Anyone that has been a fan of televisions series such as Alias and Lost know very well that wrapping up a story is infinitely more complicated than building a compelling mystery. While finding a satisfying way to stick the landing of an intricate plot is no easy task, many would argue that holding the audience’s interest during the points in between is the most precarious feat of all. Agent Carter’s third episode Time and Tide proves itself integral to the narrative pacing of the show by informing the audience whether the series can actually sustain its forward momentum from the first two loaded episodes or instead choose to flutter around aimlessly until the series starts wrapping up. Fortunately, episode 3 followed the successful template that the series established in episodes 1 and 2, despite a few poorly executed moments that left me scratching my head.
Time and Tide centers on the SSR agents/stooges following the recently recovered trail of evidence to Howard Stark’s (Dominic Cooper) literal doorstep. The always cordial Jarvis (James D’Arcy) obliges the SSR agents by taking a trip downtown which derails Peggy (Hayley Atwell) and Jarvis’s plan to look for clues about the thief by examining how he/she managed to break into Howard Stark’s treasured vault. When the SSR agents use accusations of treason in Jarvis’s past to threaten him and his wife, the unflappable Jarvis began showing signs of losing his cool and Peggy had to think quickly to break things up. In a moment of desperation, Peggy lowered herself to a blatant act of incompetence in order to let Jarvis know that SSR didn’t have anything solid on him.
One of my main issues with the show is the cartoonish depictions of the SSR agent’s chauvinism towards the highly competent Ms. Carter. Peggy Carter is the SSR’s most competent agent, a highly trained fighter and bad-ass enough to fight evil alongside Captain America himself yet the SSR agents insist on treating her like a lackey. Peggy making a mistake clumsy enough to force the SSR to let Jarvis go should have been suspicious in and of itself, but the way in which they reprimanded Peggy seemed like the agency doling out just one in a long line of stern talking-tos. Instead, shouldn’t the clearly inferior agents have enjoyed the rare opportunity to rub a well earned mistake in Peggy’s face, thus adding fuel to their belief that she is a lesser agent?
Time and Tide’s handling of Jarvis’s big secret was also disappointing. A secret like being guilty of treason could easily have been drawn out over the course of the series, letting Peggy question Jarvis’s loyalties would have added another level of drama and intrigue into the unlikely duo’s fledgling relationship. Instead, having the secret revealed so quickly seemed like a wasted opportunity and felt anti-climactic. Creating a series that only runs for 8-episodes is a double-edged sword. A short series benefits from rapidly moving the plot forward and not wasting time on story threads that go nowhere, but it also loses the intrigue that comes with the emotional investment of following a story for several months.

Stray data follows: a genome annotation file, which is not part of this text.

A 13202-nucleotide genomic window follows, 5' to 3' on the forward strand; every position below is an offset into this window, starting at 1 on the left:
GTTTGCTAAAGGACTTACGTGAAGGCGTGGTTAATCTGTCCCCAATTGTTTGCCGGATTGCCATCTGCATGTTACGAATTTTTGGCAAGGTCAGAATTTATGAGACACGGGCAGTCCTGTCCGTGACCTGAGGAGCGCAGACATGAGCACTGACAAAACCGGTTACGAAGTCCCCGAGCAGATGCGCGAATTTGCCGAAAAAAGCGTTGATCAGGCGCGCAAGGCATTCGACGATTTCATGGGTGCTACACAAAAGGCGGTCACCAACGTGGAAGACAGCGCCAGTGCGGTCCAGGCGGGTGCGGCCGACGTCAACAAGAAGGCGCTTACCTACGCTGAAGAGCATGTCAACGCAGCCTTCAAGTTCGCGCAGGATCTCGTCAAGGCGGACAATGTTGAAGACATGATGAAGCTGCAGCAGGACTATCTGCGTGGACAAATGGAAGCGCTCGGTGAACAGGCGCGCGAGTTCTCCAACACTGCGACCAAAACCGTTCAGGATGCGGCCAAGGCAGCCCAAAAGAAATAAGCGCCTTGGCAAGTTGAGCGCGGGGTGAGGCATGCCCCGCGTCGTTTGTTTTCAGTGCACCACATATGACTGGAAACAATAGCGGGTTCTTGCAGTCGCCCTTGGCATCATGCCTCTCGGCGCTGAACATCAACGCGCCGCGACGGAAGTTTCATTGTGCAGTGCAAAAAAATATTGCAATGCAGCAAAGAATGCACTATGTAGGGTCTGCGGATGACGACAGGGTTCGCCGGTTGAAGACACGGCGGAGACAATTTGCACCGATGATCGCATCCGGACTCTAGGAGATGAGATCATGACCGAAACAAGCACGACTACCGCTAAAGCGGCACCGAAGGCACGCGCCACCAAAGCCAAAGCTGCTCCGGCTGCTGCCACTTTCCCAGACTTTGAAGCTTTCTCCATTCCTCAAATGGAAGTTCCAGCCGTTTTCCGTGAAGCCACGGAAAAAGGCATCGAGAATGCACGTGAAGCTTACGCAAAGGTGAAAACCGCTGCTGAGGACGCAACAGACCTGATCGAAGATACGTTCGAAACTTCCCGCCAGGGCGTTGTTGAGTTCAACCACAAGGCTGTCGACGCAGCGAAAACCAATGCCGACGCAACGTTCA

Peggy’s over-zealousness to call in the SSR after tracking down Stark’s stolen tech seemed out of character. Peggy’s colleagues would have taken her down for siding with Howard Stark even before she received a reprimand for her perceived ineptitude. It did not make sense that Jarvis had to thoroughly explain this to Peggy who is normally sharp as a whip. I do like how the conversation ended with Peggy informing Jarvis that when calling in to report the recovered tech that he should be weary of the agents recognizing his voice. This exchange exemplifies the back and forth dynamic between these two characters and emphasizes how they each take turns being the smarted person in the room.
Although there were too many instances of characters behaving in ways that were out of sorts with their personality, Time and Tide was a solid overall episode. Krzeminski’s (Kyle Bornheimer) death galvanized what previously came across as an oafish and misogynist SSR team into a vengeful and determined force and raised the stakes in their cat and mouse hunt for Stark and Peggy. Time and Tied relied on Agent Carter’s measured balance of humor, action and intrigue to create another fun hour of television.
As a secret agent in the 1940’s we know that Peggy is not going to fit in with the guys which makes it so much more depressing that she looked just as out of her element sitting at the breakfast table for some girl talk.
Something tells me that Dorothy “Dottie” Underwood (Bridget Regan) from Iowa isn’t just a dancer
When they arrived at the dock, Jarvis asked Peggy if she had a gun for him. Shouldn’t the ultra resourceful Mr. Jarvis be forward thinking enough to pack some heat on these adventures by now?
So far we have seen Jarvis not crack under interrogation and calmly stitch up a bullet wound yet he became extremely flummoxed when phoning in an anonymous tip to the SSR.
Who took Krzeminski’s death harder, his wife or his girlfriend?
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